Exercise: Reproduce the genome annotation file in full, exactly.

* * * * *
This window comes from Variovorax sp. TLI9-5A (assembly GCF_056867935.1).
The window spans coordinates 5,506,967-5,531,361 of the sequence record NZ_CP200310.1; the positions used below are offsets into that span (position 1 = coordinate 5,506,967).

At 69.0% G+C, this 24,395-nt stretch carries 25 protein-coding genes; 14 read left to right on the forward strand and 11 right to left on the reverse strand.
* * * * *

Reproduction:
This window comes from Variovorax sp. TLI9-5A (assembly GCF_056867935.1).
The window spans coordinates 5,506,967-5,531,361 of the sequence record NZ_CP200310.1; the positions used below are offsets into that span (position 1 = coordinate 5,506,967).

At 69.0% G+C, this 24,395-nt stretch carries 25 protein-coding genes; 14 read left to right on the forward strand and 11 right to left on the reverse strand.